Over the past few years, many Indian business families have established estate planning structures, many of which comprise one or more family trusts. The main driver for these structures would have been tax driven considerations. Under the recent Finance Bill, 2017 (Finance Bill), there was a key amendment proposed to the Income-tax Act, 1961 (IT Act), which if passed would have had a significant impact on existing and future estate planning structures – by way of a ‘gift tax’ in respect of assets received by taxpayers without consideration or for inadequate consideration (Proposed Amendment).
Subsequently, the Proposed Amendment has been further amended by the Finance Act, 2017, as passed by the Parliament on March 30th, 2017 (Finance Act). In this article, we discuss the said amendment to the gift tax regime.
Under the IT Act, gifts received by individuals and Hindu Undivided Families (HUFs), were taxed, subject to tax certain conditions and exceptions. However, other tax payers, such as unlisted companies, partnership firms and limited liability partnerships were not subject to gift tax, except if they receive shares of unlisted companies without consideration or for inadequate consideration. However, certain exceptions, namely receipts from relatives, gifts on occasion of marriage, etc had been retained.
In order to remove this disparity, the Finance Act provided that the ‘gift tax’ regime shall apply equally to all tax payers post April 1st, 2017.
Negative Impact of the Proposed Amendment
The proposal to expand the gift tax base to cover all tax payers would have had a significant impact on estate and succession planning structures especially with respect to the applicability of gift tax to private trusts. This is because, before the introduction of the Finance Bill, it was accepted that private family trusts were outside the scope of the gift tax regime.
Whilst the ‘anti-abuse’ provisions, which were otherwise only applicable in case of individuals, HUFs, firms or companies in certain cases, the Proposed Amendment extended this to cover genuine gifts and transfers essential for tax efficient succession planning. It would have amounted to the dreaded re-introduction of inheritance tax on one form of succession, which (hopefully) was not the legislative intent.
On the basis of the Proposed Amendment, and to avoid the potential impact it may have, many promoters / business families had put their structures in place before April 1st, 2017.
Sigh of relief!
Thankfully, good sense prevailed. On the basis of the representations made to the Finance Ministry by various stakeholders, the Finance Act now provides that any sum of money or any property received from an ‘individual’ by a ‘trust’ created or established solely for the benefit of ‘relative’ of the individual shall not be subject to gift tax.
The Government realised the gravity of the proposed amendment, and the need to exempt settlement of trusts from the ambit of onerous gift tax. It had earlier created serious uncertainty regarding this tax, and the applicability of the same to private trusts. However, the exception in the Finance Act now clarifies that gift tax would not be applicable in event a private trust is set up by an individual for the benefit of his/her relatives.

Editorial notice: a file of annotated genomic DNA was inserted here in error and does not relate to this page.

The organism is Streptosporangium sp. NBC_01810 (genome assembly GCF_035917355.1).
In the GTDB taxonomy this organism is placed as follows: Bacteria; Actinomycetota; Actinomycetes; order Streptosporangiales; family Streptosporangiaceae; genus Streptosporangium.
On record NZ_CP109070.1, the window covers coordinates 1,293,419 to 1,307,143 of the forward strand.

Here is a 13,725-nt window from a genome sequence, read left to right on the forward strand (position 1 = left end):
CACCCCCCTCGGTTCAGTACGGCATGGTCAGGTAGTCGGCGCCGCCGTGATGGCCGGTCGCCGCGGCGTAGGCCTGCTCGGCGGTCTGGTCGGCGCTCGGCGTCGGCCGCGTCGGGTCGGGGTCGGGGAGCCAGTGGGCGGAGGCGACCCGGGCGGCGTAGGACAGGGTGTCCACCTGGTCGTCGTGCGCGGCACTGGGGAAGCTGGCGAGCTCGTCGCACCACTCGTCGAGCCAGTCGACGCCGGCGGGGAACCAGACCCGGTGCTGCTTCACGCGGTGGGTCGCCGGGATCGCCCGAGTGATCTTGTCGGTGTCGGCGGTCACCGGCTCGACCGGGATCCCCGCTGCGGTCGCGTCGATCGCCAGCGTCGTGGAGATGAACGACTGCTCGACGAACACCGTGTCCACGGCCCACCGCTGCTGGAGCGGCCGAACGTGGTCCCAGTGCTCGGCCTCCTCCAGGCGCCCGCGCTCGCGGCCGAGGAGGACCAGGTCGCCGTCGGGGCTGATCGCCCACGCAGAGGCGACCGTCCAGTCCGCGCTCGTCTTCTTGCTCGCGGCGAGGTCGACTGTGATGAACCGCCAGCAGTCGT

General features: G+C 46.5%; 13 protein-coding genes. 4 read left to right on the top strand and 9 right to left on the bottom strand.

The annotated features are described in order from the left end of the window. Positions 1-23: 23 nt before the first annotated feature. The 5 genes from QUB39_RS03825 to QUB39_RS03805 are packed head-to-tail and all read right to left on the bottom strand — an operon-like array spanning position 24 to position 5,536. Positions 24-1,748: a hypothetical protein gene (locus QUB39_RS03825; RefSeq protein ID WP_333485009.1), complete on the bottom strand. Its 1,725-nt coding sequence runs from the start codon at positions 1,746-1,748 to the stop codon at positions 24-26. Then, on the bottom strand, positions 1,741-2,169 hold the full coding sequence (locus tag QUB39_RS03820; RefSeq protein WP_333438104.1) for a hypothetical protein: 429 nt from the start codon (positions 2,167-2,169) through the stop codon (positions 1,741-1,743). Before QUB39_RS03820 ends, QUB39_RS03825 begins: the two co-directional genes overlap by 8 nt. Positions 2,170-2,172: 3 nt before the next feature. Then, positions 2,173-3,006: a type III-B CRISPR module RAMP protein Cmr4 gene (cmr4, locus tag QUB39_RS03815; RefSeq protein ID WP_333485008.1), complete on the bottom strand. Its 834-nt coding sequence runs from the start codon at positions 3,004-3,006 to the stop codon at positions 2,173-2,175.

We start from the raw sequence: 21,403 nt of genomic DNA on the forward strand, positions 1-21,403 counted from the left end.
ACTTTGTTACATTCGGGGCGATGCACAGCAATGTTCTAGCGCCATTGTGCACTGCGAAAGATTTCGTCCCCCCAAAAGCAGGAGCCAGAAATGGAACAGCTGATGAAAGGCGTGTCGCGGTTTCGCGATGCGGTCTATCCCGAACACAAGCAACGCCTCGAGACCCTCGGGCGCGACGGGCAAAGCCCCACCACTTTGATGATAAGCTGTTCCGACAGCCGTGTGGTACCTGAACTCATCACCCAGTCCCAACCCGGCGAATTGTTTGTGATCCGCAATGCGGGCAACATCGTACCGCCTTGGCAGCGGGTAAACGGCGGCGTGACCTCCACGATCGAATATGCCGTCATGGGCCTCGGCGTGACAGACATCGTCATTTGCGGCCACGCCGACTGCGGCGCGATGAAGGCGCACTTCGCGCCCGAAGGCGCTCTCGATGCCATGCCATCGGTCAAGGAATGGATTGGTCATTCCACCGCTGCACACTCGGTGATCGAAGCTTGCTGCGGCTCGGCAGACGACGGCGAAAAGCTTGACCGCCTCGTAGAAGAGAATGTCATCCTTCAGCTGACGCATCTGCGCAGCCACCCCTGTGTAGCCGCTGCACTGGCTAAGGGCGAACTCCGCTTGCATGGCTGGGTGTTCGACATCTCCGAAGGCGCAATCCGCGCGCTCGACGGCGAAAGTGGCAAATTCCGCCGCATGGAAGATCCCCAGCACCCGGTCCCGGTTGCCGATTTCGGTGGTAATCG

The appeal of private trusts
The Finance Act has allowed succession and estate planning to continue as before. By excluding a private trust set up by an individual for the benefit of his/her relatives from the purview of gift tax, private trusts are now in fact not just the ‘still go to vehicles’ but they have now become the ‘must go to vehicles’. This is because the law now clearly lays down the exception for private trusts, and hence the remote chances of dispute with tax authorities have also been eliminated.
This is a welcome amendment to the Finance Bill as it ensures that succession planning through trusts remains viable and appealing; and promoters are still able to use trusts as estate planning vehicles in the same manner as before, without any hindrance whatsoever.
The Way Forward – How would estate structures in future be impacted?
The exception introduced by the Finance Act categorically provides that only a private trust settled by an individual would be outside the purview of gift tax. Therefore, it would now be difficult to claim exemption from the applicability of gift tax if a private trust is settled by a corporate entity. This option had been explored by a number of promoters in the past, given that significant wealth was being warehoused in holding companies.
Further, in order to avail the benefit of the exception under the Finance Act, the beneficiaries of a private trust would need to be relatives of the settlor / transferor. Under the IT Act, a relative with respect to an individual would mean inter-alia the close family of the individual and/or his or his spouse’s lineal ascendants or descendants. A charity could also be considered.
In light of the same, going forward, since only individuals can settle private trusts and there are restrictions as to who can benefit from such trust structures, the same should be kept in mind whilst undertaking one’s estate and succession planning. In conclusion, it can be stated that after a scare of a few weeks, sense prevailed and the Finance Act made it possible again for individual promoters to settle trusts for their families. If this had not happened, estate planning in India would have looked very different.
* The authors were assisted by Kunal Savani, Principal Associate and Sachin Bhandawat, Associate